The Berliner Tageblatt was first published by Rudolf Mosse as an advertising paper on January 1, 1872, but developed into a liberal newspaper. On January 5, 1919, the office of the newspaper was briefly occupied by Freikorps soldiers in the German Revolution. By 1920, the BT had achieved a daily circulation of about 245,000.
On March 3 1933, after the Reichstag fire, Hans Lachmann-Mosse, the publisher, dismissed editor in chief Theodor Wolff because of his criticism of the Nazi government and his Jewish ancestry. Wolff by then had escaped to Tyrol by plane.
After 1933, the Nazi government took control of the newspaper (the Gleichschaltung). However, in September 1933, special permission was granted by Propaganda Minister Joseph Goebbels to release the paper from any obligation to reprint Nazi propaganda in order to help portray an image of a free German press internationally. Due to this assurance, their respected foreign correspondent Paul Scheffer became editor on April 1 1934. He had been the first foreign journalist to be refused a re-entry permit by the Soviet Union in 1929 for his negative reporting of the Five-Year Plan and prophesy of an impending famine in Ukraine.
For almost two years, Scheffer surrounded himself by independently-minded university graduates such as Margaret Boveri. She wrote in 1960 that Scheffer "was hated from the beginning by leading people of the Propaganda Ministry, and it was only because of his excellent foreign connections that he was not relieved of his position in the early years of the regime. Scheffer's position eventually became untenable and he resigned on December 31 1936.
From 1918 until April 1920, Kurt Tucholsky contributed 50 articles for the Berliner Tageblatt while he was also editor in chief of the satirical magazine Ulk, which appeared weekly between 1913 and 1933. His novel Schloss Gripsholm (based on Gripsholm Castle) appeared in the BT from March 20 to April 26 1931. Alfred Eisenstaedt was one of the newspaper's photographers.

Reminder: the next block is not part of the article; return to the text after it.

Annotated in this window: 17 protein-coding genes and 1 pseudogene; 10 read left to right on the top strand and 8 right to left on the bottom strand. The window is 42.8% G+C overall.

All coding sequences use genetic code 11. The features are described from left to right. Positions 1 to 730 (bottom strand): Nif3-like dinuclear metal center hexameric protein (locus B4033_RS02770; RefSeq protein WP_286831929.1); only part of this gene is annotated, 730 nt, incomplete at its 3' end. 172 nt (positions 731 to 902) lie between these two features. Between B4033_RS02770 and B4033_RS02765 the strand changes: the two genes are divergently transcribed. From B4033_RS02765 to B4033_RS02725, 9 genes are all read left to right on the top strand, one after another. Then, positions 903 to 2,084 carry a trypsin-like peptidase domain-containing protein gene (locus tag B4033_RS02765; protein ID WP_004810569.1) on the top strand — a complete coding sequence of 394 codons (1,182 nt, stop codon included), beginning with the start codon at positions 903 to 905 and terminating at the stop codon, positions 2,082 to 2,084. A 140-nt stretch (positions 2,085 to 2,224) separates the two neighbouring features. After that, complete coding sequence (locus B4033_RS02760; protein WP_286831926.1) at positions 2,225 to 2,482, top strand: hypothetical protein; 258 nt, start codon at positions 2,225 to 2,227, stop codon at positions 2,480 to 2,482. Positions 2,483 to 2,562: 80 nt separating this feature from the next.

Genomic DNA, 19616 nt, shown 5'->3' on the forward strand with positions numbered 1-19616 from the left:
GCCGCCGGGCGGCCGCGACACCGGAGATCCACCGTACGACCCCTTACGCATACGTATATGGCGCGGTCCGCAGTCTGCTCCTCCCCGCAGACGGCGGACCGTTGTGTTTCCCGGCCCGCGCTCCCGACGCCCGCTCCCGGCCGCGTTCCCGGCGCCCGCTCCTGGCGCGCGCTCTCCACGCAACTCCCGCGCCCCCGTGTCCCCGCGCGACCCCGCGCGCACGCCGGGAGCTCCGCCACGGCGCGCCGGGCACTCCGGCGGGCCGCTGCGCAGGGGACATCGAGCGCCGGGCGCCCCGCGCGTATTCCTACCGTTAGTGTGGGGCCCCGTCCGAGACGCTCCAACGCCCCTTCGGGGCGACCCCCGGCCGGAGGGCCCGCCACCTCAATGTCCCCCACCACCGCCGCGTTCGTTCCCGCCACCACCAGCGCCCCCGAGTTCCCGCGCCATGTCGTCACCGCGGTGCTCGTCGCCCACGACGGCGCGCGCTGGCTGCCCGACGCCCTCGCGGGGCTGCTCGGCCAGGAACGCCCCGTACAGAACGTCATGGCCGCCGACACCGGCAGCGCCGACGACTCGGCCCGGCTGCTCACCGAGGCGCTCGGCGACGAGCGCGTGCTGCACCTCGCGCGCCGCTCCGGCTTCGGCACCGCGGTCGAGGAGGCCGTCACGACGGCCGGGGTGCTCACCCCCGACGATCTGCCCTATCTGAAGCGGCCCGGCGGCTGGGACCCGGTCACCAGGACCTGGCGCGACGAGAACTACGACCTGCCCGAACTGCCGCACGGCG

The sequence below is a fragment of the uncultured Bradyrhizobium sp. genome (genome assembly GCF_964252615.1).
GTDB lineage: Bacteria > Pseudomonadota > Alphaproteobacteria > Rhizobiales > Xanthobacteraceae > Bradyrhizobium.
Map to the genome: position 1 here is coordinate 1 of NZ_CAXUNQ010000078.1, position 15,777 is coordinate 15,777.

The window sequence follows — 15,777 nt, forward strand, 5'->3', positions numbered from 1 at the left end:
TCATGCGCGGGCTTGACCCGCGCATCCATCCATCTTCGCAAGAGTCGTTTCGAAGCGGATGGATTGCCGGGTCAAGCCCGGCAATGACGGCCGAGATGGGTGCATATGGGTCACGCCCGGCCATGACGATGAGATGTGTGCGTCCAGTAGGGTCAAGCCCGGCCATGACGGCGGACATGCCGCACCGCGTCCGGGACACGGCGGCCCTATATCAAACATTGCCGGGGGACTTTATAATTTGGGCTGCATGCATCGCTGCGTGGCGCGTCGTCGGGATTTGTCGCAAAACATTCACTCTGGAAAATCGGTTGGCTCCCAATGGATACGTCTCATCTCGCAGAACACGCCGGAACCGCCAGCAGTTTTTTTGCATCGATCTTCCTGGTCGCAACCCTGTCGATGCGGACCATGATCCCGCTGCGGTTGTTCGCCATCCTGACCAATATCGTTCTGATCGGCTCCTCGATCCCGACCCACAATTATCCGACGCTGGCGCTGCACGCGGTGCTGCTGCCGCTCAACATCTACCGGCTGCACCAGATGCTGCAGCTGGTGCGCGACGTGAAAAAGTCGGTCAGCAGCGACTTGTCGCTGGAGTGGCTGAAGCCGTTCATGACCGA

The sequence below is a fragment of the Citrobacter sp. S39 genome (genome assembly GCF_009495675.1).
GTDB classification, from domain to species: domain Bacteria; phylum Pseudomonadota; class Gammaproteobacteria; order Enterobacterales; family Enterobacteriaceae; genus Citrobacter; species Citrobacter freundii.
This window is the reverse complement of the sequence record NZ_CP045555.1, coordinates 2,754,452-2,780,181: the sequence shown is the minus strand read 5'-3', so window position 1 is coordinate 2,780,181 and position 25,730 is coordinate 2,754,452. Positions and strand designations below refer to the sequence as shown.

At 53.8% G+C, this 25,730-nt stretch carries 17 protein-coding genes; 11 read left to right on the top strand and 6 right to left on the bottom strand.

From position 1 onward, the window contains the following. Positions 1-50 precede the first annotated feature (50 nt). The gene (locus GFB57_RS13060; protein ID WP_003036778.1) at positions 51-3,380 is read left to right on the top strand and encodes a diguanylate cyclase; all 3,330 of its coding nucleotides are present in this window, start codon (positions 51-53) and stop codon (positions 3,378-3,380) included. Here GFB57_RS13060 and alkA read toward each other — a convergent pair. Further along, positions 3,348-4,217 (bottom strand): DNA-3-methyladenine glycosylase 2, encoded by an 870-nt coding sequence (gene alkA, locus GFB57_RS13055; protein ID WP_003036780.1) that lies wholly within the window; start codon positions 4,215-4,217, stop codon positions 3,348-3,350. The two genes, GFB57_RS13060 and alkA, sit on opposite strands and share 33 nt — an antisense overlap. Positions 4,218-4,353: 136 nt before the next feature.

Erich Everth began corresponding from the BT from Vienna in 1924. As the successor of Leopold Schmidt, Alfred Einstein was the musical critic from September 1927 until August 1933. The head of the important Central European Office from 1927-1933 was Heinrich Eduard Jacob, based out of Vienna. During his time at the BT, Jacob had approximately 1,000 contributions. Because he was an opponent of the Austrian Nazis, Jacob was imprisoned at Dachau concentration camp after the Anschluss in 1938.
The BT published separate weekly magazines, distributed as part of the newspaper. A number of these, such as "Technische Rundschau," a weekly review of trends in technology, and the "Haus, Hof und Garten" sections (Home and Garden), were edited by Rudolf Jonas. Jonas was an editor from 1929 to 1932. Jonas later became an editor of the magazine Das Theater.
|Year||Circulation - Weekdays||Circulation - Sunday|
|1929||137,000 (Berlin: 83,000)||250,000|
|1930-1931||121,000 (Berlin: 77,000)||208,000 (Berlin: 113,000)|
Welsh Journalist Who Exposed One of the World's Great Tragedies; Walter Jones' Diaries Go on Display in Cambridge
Nov 13, 2009; Byline: Tomos Livingstone THE diaries of a daringWelsh journalist, who alerted the world to famine in Stalin's Soviet Union, are...